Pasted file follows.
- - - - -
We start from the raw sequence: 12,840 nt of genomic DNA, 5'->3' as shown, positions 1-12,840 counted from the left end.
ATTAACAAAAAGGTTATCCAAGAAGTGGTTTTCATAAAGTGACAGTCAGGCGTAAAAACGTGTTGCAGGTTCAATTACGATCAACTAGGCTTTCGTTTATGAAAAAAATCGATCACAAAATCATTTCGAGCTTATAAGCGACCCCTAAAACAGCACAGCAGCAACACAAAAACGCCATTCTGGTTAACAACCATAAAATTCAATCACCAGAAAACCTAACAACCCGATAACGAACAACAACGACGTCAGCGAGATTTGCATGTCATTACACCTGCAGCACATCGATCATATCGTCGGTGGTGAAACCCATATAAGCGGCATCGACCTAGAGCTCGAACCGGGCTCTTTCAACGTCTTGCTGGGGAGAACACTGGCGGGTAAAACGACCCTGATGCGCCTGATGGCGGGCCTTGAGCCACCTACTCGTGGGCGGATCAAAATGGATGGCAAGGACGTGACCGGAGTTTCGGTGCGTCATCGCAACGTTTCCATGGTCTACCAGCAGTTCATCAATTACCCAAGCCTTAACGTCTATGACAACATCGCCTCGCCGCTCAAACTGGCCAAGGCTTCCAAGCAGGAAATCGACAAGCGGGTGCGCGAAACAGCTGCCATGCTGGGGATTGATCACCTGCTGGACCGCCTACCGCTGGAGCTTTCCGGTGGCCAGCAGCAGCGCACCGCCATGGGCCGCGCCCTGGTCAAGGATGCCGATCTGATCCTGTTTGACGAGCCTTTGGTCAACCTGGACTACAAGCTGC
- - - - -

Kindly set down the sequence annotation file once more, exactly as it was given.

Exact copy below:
We start from the raw sequence: 12,840 nt of genomic DNA, 5'->3' as shown, positions 1-12,840 counted from the left end.
ATTAACAAAAAGGTTATCCAAGAAGTGGTTTTCATAAAGTGACAGTCAGGCGTAAAAACGTGTTGCAGGTTCAATTACGATCAACTAGGCTTTCGTTTATGAAAAAAATCGATCACAAAATCATTTCGAGCTTATAAGCGACCCCTAAAACAGCACAGCAGCAACACAAAAACGCCATTCTGGTTAACAACCATAAAATTCAATCACCAGAAAACCTAACAACCCGATAACGAACAACAACGACGTCAGCGAGATTTGCATGTCATTACACCTGCAGCACATCGATCATATCGTCGGTGGTGAAACCCATATAAGCGGCATCGACCTAGAGCTCGAACCGGGCTCTTTCAACGTCTTGCTGGGGAGAACACTGGCGGGTAAAACGACCCTGATGCGCCTGATGGCGGGCCTTGAGCCACCTACTCGTGGGCGGATCAAAATGGATGGCAAGGACGTGACCGGAGTTTCGGTGCGTCATCGCAACGTTTCCATGGTCTACCAGCAGTTCATCAATTACCCAAGCCTTAACGTCTATGACAACATCGCCTCGCCGCTCAAACTGGCCAAGGCTTCCAAGCAGGAAATCGACAAGCGGGTGCGCGAAACAGCTGCCATGCTGGGGATTGATCACCTGCTGGACCGCCTACCGCTGGAGCTTTCCGGTGGCCAGCAGCAGCGCACCGCCATGGGCCGCGCCCTGGTCAAGGATGCCGATCTGATCCTGTTTGACGAGCCTTTGGTCAACCTGGACTACAAGCTGC